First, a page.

The banks of the small canal were not safe by nightfall because the soldiers would plunder camps and kidnap girls to rape and then kill them. Dada’s legs were painfully swollen and he, like Putul, was developing a painful and consistent back pain, but he vowed that he would only rest after reaching India.Putul had reached a stage of utter exhaustion and hopelessness, and was beginning to give up her inner resolve. Then they noticed the banana trees that lined the shores. Desperate to finish their trek to safe shores, Putul, dada, and the rest of their family feverishly broke off branches of banana trees and tied them together to make a raft.
They used any energy they had left to row to the opposite bank, but once they reached, they found that their struggle wasn’t over yet. Disembarking from the raft, Putul put her feet on the ground. As she tried to take the next step, she found her foot stuck; the more she would try to free it, the more it would sink. She was stuck in five feet of quicksand, and all she could see for miles and miles was more of the sucking mud. Putul wondered if the gods were playing with them, using them as mere pawns in a sadistic game.
At her vivid description, Shakhwat Hussain gasped, his eyes enlarged. Leaning in slightly, he admitted that his struggle was nowhere close to being as arduous as Putul’s, simply because he hailed from Dinaspur, a district very close to the Indian border. So, when the time came for him to flee Bangladesh, he simply crossed over into India, aided by his status as a student muktijhhoda.
Putul Aunty continued. They battled the kalamatti (black mud) for what seemed like a lifetime, Putul’s mother still being carried on a pole. Dehydrated and ravenous, they were all looking death in the eye, using their desperation to will themselves forward. Their bodies gave up, but their minds didn’t.
It was 10 PM when the kalamatti finally lessened. Putul no longer felt anything after overcoming an obstacle except an anticipation of the next hurdle. She could see little huts scattered around. She approached one of the huts and asked the man inside for a glass of water, the first she would have in days. She asked him, “India kauto door? How far is India?” The man waved his arms, demonstrating, “My kitchen is in Bangladesh, but the rest of the house is in India.” Pointing to a pillar that ran across his living room, he said, “That’s the border demarcation pillar right there. You’re safe now.”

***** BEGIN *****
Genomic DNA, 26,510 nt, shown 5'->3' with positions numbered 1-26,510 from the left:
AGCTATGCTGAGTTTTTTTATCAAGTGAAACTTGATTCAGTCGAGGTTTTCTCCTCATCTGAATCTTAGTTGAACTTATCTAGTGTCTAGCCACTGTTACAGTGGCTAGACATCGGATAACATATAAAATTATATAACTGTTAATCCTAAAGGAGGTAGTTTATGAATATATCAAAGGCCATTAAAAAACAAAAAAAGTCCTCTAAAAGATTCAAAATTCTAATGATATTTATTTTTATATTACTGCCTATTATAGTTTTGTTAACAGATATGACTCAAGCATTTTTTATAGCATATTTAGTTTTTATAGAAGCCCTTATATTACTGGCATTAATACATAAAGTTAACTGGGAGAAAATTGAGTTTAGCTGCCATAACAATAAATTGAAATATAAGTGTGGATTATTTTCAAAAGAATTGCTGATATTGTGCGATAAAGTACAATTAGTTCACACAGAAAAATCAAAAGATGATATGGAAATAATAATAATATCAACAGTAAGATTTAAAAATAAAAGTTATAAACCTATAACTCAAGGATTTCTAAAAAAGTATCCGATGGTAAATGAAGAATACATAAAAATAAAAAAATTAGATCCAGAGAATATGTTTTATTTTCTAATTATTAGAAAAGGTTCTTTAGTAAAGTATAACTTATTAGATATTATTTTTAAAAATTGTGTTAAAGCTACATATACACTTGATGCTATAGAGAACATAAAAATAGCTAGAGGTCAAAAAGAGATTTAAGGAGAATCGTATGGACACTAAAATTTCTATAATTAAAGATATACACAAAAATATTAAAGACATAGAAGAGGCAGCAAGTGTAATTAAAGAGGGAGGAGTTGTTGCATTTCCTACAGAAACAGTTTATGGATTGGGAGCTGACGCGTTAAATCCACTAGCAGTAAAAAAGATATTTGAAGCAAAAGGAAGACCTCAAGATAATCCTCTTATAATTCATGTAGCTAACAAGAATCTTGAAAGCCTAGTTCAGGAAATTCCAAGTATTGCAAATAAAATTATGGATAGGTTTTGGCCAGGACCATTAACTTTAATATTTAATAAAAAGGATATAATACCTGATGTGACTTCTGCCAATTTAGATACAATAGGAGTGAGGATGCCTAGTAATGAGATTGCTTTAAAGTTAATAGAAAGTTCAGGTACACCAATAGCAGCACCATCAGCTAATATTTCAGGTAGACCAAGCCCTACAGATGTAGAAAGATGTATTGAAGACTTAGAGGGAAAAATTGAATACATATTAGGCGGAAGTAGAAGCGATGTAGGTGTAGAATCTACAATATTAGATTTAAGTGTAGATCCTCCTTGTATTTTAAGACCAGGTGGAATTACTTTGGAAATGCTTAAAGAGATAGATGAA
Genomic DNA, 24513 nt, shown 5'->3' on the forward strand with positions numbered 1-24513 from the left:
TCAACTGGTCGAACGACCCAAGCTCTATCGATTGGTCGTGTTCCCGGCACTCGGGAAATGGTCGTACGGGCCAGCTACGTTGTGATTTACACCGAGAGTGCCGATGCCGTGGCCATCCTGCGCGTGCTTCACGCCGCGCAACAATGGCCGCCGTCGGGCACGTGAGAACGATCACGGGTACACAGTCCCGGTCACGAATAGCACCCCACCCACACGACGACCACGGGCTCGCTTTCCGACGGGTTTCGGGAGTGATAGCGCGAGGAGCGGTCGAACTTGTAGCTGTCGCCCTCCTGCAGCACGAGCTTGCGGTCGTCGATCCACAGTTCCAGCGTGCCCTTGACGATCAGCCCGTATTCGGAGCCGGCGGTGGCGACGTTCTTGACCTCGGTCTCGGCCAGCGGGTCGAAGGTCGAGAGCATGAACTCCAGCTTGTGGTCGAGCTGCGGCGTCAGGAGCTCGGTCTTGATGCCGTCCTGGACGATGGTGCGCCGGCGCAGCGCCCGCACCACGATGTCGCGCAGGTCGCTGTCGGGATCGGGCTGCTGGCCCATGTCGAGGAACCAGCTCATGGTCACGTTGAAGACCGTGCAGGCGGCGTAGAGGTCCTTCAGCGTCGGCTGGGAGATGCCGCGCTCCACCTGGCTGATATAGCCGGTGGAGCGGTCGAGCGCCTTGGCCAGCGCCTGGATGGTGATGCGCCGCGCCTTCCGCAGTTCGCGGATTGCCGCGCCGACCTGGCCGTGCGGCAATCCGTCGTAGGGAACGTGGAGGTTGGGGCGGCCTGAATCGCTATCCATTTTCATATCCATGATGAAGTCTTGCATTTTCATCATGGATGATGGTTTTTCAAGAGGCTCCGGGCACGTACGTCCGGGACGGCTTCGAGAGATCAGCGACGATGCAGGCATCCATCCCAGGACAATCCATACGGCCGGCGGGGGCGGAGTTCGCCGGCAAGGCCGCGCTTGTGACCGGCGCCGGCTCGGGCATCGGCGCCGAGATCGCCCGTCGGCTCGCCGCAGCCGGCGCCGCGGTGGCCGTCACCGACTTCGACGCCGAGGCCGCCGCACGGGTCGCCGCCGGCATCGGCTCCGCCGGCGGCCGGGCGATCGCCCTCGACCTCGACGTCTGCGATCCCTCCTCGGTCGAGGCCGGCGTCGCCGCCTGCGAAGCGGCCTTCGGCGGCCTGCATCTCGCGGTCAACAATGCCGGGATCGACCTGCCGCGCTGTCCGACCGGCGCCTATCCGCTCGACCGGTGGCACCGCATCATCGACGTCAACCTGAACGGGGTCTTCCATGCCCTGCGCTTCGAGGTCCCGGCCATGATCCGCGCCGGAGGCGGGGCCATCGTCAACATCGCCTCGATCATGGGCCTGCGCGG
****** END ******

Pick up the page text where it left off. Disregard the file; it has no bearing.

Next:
Putul had never been more elated in her life.
She noticed a muktijhhoda camp nearby, and knew that she would be safe now. They reached the camp where they changed their damp clothes, and collapsed onto the bare ground, devoid of meals or mattress. When they woke up after what felt like days, they were greeted by sunshine and the beaming face of Putul’s younger brother, her chhotu dada.Chhotu dada had fled to India during the partition of ’47. He had met no one in the family since then, but they had been in correspondence through occasional letters and rare phone calls. When he heard that the rest of his family were trying to flee Bangladesh, he had searched all the mukti bahini camps in the area, until he saw the sleeping shapes of his family members in the camp at Boira, recognizable to him even after 25 years.
Gasping at this positive turn of events, Putul Aunty’s enthralled little audience cheered. Beaming, she rushed through the rest of her story.
Putul’s family went with chhotu dada to Krishnanagar in the Indian state of West Bengal, where the stashes of cash they had somehow managed to travel with were declared invalid. However, the Indian government gave them rations. Indian Prime Minister Indira Gandhi had decided that India would intervene in Pakistan’s civil war, supporting the Bangladeshi mukti bahini’s demands to create a new nation-state comprising of ethnic Bengalis.
Putul Aunty paused, and looked at me. “Thanks god to India, to Indira Gandhi. Because of India’s kindness so many people are alive today. Indira Gandhi’s name will be chiseled onto my heart till the day I die.”
Shakhwat affirmed this dramatic statement, “If it wasn’t for the alliance with India, with Indira Gandhi, we wouldn’t have gotten independence so fast, and crores more people would have died.” Like Putul, he said he would always be eternally grateful to India.
The Liberation Times announces the news of Pakistani surrender to Indian forces in Dacca on 15th December, 1972
The Pakistani forces had two territories to defend; West Pakistan from the Indian forces, and East Pakistan from Bengali rebels. Unable to match up to the combined forces of the Indians and the Bangladeshi rebels, on December 16, 1971, Pakistan officially surrendered, making East Pakistan the country that is now called the People’s Republic of Bangladesh.